"Southside is a solid debut novel from Los Angeles Times crime reporter Michael Krikorian. Krikorian writes what he knows, spinning a tale about a Los Angeles Times crime reporter, Michael Lyons, who covers the many gangs of the City of Angels. As an editor, I would have counseled Krikorian to not give the character-clearly a fictionalized version of himself-his own first name, which gets a bit too on the nose, but that's a minor nitpick.
The novel gets off to a somewhat disjointed start, with frequent shifting of narrative viewpoint from third person to first person, but the reader settles into the format and eventually the loose ends come together. The story really gets rolling when Lyons is gunned down in the street but survives. He has made many enemies through his reporting, but none of the possible suspects really seems to make sense. As the police investigation stalls, Lyons himself digs deeper into the case.
This classic set-up takes a nice twist about a third of the way in, setting the police department against Lyons and the paper, and the paper against Lyons, ratcheting up tensions and complicating the investigation. Other victims, who don't survive, may be connected, but the evidence is slim. Overall, these plot threads are handled well. "Southside" is a thriller rather than a whodunit, since the reader is introduced to the killer fairly early, and Krikorian builds the tension effectively as you wonder if the police or Lyons are going to catch up with the murderer before there's another victim.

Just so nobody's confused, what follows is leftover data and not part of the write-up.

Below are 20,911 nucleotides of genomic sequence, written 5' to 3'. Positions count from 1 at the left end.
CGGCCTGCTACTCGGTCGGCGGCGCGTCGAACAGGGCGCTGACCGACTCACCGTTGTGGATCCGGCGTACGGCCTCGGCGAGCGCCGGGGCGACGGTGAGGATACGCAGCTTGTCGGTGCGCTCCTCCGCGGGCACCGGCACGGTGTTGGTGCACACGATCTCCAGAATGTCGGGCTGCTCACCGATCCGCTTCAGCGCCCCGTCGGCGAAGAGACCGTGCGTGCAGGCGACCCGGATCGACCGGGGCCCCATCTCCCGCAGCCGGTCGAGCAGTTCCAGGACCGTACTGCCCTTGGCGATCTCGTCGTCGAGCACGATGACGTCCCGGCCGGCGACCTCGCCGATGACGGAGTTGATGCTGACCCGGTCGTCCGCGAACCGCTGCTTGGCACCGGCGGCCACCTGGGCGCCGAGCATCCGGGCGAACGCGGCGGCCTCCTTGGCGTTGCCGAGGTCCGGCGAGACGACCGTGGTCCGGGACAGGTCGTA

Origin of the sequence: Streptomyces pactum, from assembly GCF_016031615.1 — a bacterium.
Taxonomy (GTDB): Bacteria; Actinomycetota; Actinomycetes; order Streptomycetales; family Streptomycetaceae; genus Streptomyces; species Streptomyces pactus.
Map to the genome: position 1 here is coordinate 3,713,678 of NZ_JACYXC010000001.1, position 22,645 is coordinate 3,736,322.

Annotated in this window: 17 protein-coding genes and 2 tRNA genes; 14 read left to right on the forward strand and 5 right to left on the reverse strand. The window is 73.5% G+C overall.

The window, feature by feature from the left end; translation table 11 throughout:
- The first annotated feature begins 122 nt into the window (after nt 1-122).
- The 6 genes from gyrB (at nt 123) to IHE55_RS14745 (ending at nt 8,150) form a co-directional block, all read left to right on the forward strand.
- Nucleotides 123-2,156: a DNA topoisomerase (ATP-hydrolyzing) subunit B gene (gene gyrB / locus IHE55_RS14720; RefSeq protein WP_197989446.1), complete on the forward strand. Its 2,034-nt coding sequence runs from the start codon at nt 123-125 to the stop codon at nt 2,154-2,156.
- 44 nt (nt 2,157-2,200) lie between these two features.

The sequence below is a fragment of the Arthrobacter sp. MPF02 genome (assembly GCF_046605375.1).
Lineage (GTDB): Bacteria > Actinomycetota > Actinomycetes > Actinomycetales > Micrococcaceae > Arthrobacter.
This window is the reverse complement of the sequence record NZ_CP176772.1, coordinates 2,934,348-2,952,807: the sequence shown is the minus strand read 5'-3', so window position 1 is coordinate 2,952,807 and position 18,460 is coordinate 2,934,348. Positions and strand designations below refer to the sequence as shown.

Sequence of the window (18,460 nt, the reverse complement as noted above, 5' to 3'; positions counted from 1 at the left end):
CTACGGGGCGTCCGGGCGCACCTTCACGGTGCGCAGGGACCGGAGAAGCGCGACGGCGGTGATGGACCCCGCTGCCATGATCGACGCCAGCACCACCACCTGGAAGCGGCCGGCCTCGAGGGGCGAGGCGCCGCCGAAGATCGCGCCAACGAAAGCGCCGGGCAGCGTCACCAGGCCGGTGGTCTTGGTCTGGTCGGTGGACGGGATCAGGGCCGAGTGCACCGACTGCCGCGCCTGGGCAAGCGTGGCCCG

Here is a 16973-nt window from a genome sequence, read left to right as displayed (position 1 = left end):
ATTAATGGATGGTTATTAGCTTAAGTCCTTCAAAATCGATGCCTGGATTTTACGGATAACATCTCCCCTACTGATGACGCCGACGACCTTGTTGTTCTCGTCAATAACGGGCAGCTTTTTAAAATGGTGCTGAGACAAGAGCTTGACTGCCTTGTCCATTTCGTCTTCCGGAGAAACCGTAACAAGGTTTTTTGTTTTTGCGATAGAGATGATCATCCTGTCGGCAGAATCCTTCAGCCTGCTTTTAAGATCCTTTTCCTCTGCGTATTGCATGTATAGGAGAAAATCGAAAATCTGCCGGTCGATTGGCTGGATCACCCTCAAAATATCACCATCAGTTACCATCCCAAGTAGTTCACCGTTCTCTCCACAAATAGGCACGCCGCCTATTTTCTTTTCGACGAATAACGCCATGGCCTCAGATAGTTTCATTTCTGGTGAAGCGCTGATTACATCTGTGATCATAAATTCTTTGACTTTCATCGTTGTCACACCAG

The good guys occasionally make some rather large intuitive leaps from thin evidence, and sometimes the narrative tries a little too hard for its gritty street atmosphere, but despite being a little rough around the edges, "Southside" is a good story populated with colorful characters. Most of those characters, on either side of the law, are not simple stereotypes, but are complex, real people, which makes for engaging reading. It's definitely worth a try and provides firm footing for additional adventures for Michael Lyons."
Reviewed by Scott Pearson, author of "Star Trek: Honor in the Night" and cohost of the Generations Geek podcast, for Suspense Magazine